If we take for instance the average family with a property and two children, on the basis that in Andalucia the average price per square meter of property -as recorded in December 2014- was of €1,500, with an average size according to the Ministry of Housing of just over 105 m2 (and 187 m2 for town houses and villas), it is easy to understand why only 7% of IHT tax declarations filed by residents of Andalucía included a sum of due tax.

This is great news, for more than one reason. Firstly, a logical one: it reduces the IHT tax bill on the estate of holiday property owners, automatically, as from the 28/11/2014 (date of effective implementation of the ECJ ruling). Secondly, it takes the fear of God away from thousands of owners who’ve been incessantly bombarded -over the last years- with unreal horror stories that depict the Spanish taxman slicing into the estate of a deceased Briton, only to offer an illegal tax-dodging scheme to avoid it (mostly foreign based companies and equity release loans).

Of course, IHT will still be an issue for the wealthier whose inheritors could be hit with as much as 34% (on estates above 800k Euros). For owners not included in the above 93% contingent, we suggest some degree of planning to minimize -legally that is- exposure to IHT.

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7 Things You Should Know When Buying Property in Spain

September 20th, 2013
Great day yesterday in the office with James Scurrah, from Marbella Property Co, and Luis Ruiz, from TrecMedia. The purpose of the get together was to film 15 or so videoblogs in respect to matters pertaining to investing in Spain, property costs etc.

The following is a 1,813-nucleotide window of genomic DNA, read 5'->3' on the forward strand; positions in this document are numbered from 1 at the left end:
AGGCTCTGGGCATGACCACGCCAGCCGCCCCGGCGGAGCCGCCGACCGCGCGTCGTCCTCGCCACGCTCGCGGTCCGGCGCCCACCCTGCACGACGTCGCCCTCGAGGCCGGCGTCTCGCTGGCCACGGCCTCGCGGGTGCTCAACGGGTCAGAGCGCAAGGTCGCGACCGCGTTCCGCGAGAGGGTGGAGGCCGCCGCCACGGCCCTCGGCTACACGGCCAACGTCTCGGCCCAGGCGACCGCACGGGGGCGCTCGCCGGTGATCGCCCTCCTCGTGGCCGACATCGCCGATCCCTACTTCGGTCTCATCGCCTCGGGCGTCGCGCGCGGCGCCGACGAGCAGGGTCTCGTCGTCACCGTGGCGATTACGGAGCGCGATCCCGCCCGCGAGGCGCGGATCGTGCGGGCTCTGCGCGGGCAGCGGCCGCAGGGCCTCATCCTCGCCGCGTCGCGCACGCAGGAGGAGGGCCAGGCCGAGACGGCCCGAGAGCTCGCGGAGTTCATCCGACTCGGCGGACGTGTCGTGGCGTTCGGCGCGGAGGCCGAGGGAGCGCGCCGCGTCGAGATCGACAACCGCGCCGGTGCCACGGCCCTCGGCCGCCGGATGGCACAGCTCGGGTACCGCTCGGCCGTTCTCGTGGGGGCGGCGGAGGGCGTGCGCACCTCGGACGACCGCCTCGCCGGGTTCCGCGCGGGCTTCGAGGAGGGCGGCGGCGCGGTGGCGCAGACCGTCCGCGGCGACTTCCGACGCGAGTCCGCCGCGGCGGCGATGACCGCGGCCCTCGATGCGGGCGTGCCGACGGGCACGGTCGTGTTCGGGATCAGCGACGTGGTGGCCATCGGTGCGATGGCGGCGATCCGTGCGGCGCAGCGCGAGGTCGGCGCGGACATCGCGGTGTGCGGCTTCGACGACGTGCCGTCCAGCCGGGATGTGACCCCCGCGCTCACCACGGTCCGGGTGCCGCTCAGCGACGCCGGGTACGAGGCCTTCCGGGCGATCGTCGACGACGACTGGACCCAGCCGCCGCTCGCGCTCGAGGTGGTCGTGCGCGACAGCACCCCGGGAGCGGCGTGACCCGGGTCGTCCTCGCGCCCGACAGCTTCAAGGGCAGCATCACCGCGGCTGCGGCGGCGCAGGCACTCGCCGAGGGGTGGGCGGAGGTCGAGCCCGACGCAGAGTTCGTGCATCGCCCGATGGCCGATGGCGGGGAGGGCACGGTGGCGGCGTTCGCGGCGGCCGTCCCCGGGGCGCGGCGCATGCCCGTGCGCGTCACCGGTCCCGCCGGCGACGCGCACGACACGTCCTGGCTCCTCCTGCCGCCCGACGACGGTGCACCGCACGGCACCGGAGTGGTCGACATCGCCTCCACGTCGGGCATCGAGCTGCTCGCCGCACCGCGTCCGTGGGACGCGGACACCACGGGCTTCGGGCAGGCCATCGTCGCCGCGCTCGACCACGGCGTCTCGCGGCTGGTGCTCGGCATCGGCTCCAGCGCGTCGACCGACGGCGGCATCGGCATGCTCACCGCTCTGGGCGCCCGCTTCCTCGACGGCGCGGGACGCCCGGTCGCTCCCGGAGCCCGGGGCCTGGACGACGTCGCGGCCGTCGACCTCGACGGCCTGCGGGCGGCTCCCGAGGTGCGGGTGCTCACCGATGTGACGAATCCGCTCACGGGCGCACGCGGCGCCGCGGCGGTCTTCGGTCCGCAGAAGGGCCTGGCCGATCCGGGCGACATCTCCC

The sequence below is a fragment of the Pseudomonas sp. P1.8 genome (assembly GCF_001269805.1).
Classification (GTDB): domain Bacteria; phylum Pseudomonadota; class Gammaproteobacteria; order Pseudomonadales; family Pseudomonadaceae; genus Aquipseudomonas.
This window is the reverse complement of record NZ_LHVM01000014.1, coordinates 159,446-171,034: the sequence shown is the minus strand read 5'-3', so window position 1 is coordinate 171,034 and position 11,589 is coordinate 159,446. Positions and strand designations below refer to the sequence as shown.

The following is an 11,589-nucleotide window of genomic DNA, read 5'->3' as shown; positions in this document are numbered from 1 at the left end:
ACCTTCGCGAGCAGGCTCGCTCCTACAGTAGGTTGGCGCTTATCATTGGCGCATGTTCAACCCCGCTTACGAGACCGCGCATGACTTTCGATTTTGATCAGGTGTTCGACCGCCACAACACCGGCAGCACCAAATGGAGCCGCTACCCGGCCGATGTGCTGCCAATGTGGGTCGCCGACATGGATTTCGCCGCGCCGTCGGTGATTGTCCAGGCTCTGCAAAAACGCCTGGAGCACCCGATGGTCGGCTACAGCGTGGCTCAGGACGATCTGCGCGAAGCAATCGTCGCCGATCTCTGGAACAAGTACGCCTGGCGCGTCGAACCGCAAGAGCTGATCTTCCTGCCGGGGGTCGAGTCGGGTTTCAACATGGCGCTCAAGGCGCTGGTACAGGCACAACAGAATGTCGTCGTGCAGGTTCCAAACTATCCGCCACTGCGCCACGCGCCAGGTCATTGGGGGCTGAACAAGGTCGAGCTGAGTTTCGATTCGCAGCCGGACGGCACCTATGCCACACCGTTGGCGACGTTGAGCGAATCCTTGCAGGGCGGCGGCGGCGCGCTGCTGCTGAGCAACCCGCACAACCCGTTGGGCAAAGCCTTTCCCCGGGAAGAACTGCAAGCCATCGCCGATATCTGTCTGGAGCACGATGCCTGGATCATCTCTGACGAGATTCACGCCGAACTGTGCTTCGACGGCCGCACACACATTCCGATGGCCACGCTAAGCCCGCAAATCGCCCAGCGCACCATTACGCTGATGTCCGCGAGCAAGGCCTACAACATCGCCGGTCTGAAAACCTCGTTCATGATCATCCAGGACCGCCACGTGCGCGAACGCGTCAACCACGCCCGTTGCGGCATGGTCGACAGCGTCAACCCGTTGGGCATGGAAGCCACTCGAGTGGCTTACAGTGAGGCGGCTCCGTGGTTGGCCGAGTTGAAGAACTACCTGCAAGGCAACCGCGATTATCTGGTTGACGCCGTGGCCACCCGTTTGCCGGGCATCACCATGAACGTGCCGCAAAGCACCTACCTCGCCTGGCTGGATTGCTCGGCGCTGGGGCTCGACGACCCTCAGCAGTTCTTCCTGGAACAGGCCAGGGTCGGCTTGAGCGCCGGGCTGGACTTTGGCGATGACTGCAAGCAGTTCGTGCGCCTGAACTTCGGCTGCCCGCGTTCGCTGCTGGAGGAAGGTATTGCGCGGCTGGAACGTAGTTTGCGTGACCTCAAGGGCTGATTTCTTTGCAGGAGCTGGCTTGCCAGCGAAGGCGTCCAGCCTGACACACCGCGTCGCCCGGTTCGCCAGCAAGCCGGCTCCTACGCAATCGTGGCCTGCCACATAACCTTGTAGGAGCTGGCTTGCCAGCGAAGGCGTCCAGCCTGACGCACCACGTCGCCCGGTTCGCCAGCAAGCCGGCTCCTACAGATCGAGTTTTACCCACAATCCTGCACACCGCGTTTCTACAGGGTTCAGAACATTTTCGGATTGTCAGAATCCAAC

As a classic opener, we came up with 7 things that one should know about buying property in Spain. Surely, one can think of least another 25 but for now, we thought of keeping it short and simple. These are the 7:
  1. Anyone in the world can freely buy a property in Spain; there are no restrictions to any nationality nor a special permit is required. All you need is a valid passport, money and an NIE number.
  2. Get a lawyer to represent you as not only does his/her expertise be very useful to ensure a safe outcome but also, they have mandatory professional indemnity insurance in case something does not go plan.
  3. If you take out a Spanish mortgage, keep in mind that if you default, you will not be discharged from the loan by just “handing the keys back”. In fact, the bank can chase you in your own country.
  4. If you are buying a finca, villa or any other form of detached property, a survey can be very useful to know where the boundaries lie and whether extensions built on the property require registration, in addition to what a survey normally does for you. In Spain, valuations for bank purposes are good enough because they include a survey. However, if you want something more specific and in English, you can hire a UK-registered surveyor, for instance, SurveySpain.
  5. Ask about potential inheritance taxes (IHT) before buying as these are very different from the UK but also, each region within Spain has its own specific regulations. Splitting ownership with your inheritors will significantly reduce your exposure.
  6. Draw up a will once you have completed on your property. This will avoid having to go down the grant probate route as inheriting will be a relatively straightforward matter.
  7. Open a bank account to arrange a standing order payment for your utilities.